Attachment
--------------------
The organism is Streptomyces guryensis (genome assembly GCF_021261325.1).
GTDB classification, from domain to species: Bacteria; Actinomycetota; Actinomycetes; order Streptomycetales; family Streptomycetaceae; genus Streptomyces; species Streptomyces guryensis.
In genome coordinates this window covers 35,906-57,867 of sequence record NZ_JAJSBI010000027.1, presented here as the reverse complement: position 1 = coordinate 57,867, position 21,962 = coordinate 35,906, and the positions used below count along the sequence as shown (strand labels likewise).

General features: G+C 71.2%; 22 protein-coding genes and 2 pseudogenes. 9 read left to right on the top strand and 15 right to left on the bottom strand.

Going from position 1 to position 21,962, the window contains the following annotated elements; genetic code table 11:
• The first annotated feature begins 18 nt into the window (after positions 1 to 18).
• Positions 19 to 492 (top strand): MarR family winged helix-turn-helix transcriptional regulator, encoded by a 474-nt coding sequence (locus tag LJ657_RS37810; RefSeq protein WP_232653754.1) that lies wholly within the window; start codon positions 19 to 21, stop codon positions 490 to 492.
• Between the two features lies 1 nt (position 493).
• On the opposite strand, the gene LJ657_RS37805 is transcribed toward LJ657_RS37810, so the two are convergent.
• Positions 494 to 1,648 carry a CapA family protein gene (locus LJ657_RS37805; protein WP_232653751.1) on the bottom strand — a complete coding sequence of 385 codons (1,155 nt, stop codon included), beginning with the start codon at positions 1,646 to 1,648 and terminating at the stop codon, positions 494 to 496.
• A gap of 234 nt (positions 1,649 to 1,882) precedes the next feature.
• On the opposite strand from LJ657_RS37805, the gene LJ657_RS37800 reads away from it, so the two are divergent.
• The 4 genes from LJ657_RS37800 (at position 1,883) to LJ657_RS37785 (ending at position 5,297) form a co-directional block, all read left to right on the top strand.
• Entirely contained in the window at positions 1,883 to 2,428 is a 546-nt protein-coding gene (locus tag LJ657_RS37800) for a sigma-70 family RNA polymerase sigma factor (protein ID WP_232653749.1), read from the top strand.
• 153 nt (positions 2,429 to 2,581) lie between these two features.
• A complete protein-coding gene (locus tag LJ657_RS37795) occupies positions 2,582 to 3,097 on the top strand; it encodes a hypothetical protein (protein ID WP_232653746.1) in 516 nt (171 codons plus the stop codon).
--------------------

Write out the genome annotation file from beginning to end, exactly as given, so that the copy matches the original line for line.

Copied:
The organism is Streptomyces guryensis (genome assembly GCF_021261325.1).
GTDB classification, from domain to species: Bacteria; Actinomycetota; Actinomycetes; order Streptomycetales; family Streptomycetaceae; genus Streptomyces; species Streptomyces guryensis.
In genome coordinates this window covers 35,906-57,867 of sequence record NZ_JAJSBI010000027.1, presented here as the reverse complement: position 1 = coordinate 57,867, position 21,962 = coordinate 35,906, and the positions used below count along the sequence as shown (strand labels likewise).

General features: G+C 71.2%; 22 protein-coding genes and 2 pseudogenes. 9 read left to right on the top strand and 15 right to left on the bottom strand.

Going from position 1 to position 21,962, the window contains the following annotated elements; genetic code table 11:
• The first annotated feature begins 18 nt into the window (after positions 1 to 18).
• Positions 19 to 492 (top strand): MarR family winged helix-turn-helix transcriptional regulator, encoded by a 474-nt coding sequence (locus tag LJ657_RS37810; RefSeq protein WP_232653754.1) that lies wholly within the window; start codon positions 19 to 21, stop codon positions 490 to 492.
• Between the two features lies 1 nt (position 493).
• On the opposite strand, the gene LJ657_RS37805 is transcribed toward LJ657_RS37810, so the two are convergent.
• Positions 494 to 1,648 carry a CapA family protein gene (locus LJ657_RS37805; protein WP_232653751.1) on the bottom strand — a complete coding sequence of 385 codons (1,155 nt, stop codon included), beginning with the start codon at positions 1,646 to 1,648 and terminating at the stop codon, positions 494 to 496.
• A gap of 234 nt (positions 1,649 to 1,882) precedes the next feature.
• On the opposite strand from LJ657_RS37805, the gene LJ657_RS37800 reads away from it, so the two are divergent.
• The 4 genes from LJ657_RS37800 (at position 1,883) to LJ657_RS37785 (ending at position 5,297) form a co-directional block, all read left to right on the top strand.
• Entirely contained in the window at positions 1,883 to 2,428 is a 546-nt protein-coding gene (locus tag LJ657_RS37800) for a sigma-70 family RNA polymerase sigma factor (protein ID WP_232653749.1), read from the top strand.
• 153 nt (positions 2,429 to 2,581) lie between these two features.
• A complete protein-coding gene (locus tag LJ657_RS37795) occupies positions 2,582 to 3,097 on the top strand; it encodes a hypothetical protein (protein ID WP_232653746.1) in 516 nt (171 codons plus the stop codon).